In the Kingdom of God teaching, Jesus is biased toward the poor, bringing them especially good news. In Luke’s Gospel, Mary expresses this bias sharply, “He has put down the mighty from their thrones, and has exalted the lowly. He has filled the hungry with good things, and the rich He has sent away empty.” This seems like class warfare with the rich and poor pitted against each other, antagonistic to one another. It is remarkable the attack on the rich, for in Jesus’ time they were, in comparison, infinitesimally less rich than today, when a small fraction of persons disproportionately enjoy the wealth of the planet. “A study by the World Institute for Development Economics Research at United Nations University reports that the richest 1% of adults alone owned 40% of global assets in the year 2000, and that the richest 10% of adults accounted for 85% of the world’s total. The bottom half of the world adult population owned 1% of global wealth. Moreover, another study found that the richest 2% own more than half of global household assets.” More recently, the London School of Economics drew more succinctly the stark picture of economic inequality. It states that, today, only 300 persons have the wealth equivalent to 3 billion human beings! Review their devastating report at http://blogs.Ise.ac.uk/indiaatlse/2013/04/11/global-wealth-inequality-what-you-never-knew-you-never-knew.

If only 1% of the people of Jesus’ world owned the bulk of the resources, it would become more easily understandable the Gospel’s severe criticism. Simply put, they were not good stewards of what is God’s. Then, as now, the rich are bad stewards as they primarily use their wealth to accumulate more rather than share more freely and generously. 

The Beatitudes: “Blessed are those who hunger and thirst for justice, for they shall be satisfied,” and “Blessed are those who are persecuted for justice sake, for theirs is the Kingdom of God.” Justice is mentioned twice in the eight beatitudes. There is a consuming passion implied here: that there should be no rest until justice is realized. This is the longing of the Kingdom of God’s righteousness: that justice becomes incarnate on earth as it is in heaven. 


Charity is not the answer

Unfortunately, charity has been a substitute for justice. It is often viewed as the largess of the giver rather than the needs of the recipient. Dom Helder Camara, the late archbishop of Recife, Brazil, is remembered for his observation: “When I fed the poor, they called me a saint. When I asked: “Why are they poor?” they called me a communist.” Charity often is concerned with symptoms, not causes. He also commented: “When shall we have the courage to outgrow the charity mentality and see that, at the bottom of all relations between rich and poor, there is a problem of justice?” 

Recently, Pope Francis visited Brazil, and as he toured one of the Rio de Janeiro’s slums, he called upon the rich to do more for the poor. It is refreshing that he is highlighting the plight of the poor but his statement is vague. It seems to be an appeal for the rich to be more charitable. But, in truth, the poor would prefer justice rather than charity. Structural changes are the only means of enabling the poor to have an equitable share of the gifts of God’s creation. John Allen, a journalist, traveling with the Pope in Brazil and reporting on his visit to this slum, noted that John Paul II visited a similar one in 1980 – yet, in the intervening 33 years, the underlying problems hardly disappeared.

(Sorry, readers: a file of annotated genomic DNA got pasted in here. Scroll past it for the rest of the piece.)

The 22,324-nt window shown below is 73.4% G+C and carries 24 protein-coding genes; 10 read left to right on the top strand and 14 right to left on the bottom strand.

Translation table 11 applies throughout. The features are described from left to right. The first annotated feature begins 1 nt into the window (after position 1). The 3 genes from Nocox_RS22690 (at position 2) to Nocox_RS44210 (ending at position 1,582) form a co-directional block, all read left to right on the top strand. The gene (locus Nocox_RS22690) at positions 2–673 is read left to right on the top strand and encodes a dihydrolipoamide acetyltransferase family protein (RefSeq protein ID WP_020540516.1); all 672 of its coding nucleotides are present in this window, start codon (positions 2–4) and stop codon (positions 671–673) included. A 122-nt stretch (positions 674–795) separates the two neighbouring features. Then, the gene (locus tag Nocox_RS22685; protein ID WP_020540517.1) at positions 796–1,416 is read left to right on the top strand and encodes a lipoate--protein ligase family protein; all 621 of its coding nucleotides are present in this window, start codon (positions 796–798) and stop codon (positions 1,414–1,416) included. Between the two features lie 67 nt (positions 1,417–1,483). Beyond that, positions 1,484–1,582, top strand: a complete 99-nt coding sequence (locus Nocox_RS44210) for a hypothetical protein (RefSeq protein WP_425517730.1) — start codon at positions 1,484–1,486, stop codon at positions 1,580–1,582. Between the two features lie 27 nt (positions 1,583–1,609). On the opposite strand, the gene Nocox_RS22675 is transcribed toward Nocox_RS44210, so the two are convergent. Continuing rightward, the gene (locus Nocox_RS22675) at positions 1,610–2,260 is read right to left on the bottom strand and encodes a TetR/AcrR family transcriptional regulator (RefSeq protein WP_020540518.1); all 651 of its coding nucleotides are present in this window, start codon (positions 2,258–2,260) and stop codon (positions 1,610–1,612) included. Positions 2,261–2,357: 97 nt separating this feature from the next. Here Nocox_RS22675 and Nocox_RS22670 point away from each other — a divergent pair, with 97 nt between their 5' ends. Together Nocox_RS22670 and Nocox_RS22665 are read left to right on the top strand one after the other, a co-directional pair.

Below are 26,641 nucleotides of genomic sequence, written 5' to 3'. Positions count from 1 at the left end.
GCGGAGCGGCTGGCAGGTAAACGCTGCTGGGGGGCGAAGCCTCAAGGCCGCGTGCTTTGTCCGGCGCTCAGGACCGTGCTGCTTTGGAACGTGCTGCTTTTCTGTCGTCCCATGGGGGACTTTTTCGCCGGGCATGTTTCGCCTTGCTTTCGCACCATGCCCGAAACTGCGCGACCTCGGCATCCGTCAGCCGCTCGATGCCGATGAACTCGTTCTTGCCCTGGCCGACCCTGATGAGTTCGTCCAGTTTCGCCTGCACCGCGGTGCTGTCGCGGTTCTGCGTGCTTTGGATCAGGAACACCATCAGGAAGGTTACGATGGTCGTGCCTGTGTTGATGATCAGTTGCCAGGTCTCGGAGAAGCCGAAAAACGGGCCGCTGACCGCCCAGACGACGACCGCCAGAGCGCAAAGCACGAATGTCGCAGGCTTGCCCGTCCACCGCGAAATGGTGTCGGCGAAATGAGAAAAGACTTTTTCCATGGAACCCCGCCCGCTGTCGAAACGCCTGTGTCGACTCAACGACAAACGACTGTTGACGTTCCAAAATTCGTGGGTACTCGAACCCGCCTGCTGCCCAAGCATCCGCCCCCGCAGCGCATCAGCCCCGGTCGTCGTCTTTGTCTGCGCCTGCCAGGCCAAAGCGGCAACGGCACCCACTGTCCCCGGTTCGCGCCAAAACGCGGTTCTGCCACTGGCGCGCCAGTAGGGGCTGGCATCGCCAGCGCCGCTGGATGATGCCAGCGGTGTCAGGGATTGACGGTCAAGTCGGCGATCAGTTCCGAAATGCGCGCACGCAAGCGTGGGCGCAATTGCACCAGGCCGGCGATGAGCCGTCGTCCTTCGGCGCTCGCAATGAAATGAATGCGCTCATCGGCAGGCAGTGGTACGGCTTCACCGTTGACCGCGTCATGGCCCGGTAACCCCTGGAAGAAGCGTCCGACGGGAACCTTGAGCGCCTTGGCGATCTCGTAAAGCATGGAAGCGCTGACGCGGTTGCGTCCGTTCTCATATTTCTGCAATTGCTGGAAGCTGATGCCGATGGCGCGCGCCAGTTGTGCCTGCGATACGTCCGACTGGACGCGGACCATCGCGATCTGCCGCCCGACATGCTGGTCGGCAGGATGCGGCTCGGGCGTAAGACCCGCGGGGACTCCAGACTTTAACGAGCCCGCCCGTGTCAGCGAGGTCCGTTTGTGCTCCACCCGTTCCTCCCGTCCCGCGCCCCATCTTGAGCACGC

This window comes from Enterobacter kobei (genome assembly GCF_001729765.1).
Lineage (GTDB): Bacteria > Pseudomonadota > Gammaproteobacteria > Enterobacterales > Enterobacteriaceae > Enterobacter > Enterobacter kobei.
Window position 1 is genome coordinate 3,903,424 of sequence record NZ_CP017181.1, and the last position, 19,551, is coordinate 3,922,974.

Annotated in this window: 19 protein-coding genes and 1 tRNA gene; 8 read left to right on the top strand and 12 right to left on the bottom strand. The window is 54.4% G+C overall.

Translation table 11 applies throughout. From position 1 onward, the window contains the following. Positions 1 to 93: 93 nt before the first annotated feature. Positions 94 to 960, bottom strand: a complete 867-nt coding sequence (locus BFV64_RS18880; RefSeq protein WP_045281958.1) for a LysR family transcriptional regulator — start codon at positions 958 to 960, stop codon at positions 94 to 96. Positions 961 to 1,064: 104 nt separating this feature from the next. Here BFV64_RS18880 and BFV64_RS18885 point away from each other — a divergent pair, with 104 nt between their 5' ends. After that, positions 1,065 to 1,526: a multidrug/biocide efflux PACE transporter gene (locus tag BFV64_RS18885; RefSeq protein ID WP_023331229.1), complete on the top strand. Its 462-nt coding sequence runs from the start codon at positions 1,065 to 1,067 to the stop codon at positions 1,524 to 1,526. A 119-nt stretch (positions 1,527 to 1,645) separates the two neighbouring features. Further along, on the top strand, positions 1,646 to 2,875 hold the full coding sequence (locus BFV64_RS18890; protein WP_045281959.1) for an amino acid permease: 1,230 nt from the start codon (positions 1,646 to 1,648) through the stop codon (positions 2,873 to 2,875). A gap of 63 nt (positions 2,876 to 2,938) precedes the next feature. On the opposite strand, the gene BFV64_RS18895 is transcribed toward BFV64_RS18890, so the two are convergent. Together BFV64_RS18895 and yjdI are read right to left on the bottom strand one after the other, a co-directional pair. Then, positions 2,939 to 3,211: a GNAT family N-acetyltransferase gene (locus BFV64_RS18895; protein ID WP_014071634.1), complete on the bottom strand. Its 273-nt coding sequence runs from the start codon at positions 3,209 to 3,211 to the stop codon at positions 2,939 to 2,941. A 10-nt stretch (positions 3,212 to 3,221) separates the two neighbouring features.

The challenge of how to translate justice into concrete and specific structural changes, which will enable all people – not simply the poor – to have an equitable share in the goods of creation, remains. Socialism and communism attempted to address structural change. Democracy, on the other hand, has been more about equality of persons, particularly in terms of political participation. It doesn’t directly address structural changes for the sake of true equity within a society. As a result, capitalism has flourished practically unchecked in democratic societies. Capitalism has, specially in this dominant modern global version, no moral compass when it comes to the distribution of wealth (Ed. Note: Societies like Norway, Sweden or Denmark, envied for their high levels of social wellbeing and equality of opportunities, opted for a government regulating capitalism that created what is called a welfare state; this was patterned from what is usually called a social-democrat model. But, even in a country like GreatBritain, where the model was coined after the war, inequality is now one of the highest; the same is happening in other European countries.) The hunger and thirst for true justice continues as the world continues to grow in greater disparity in sharing the gifts of creation.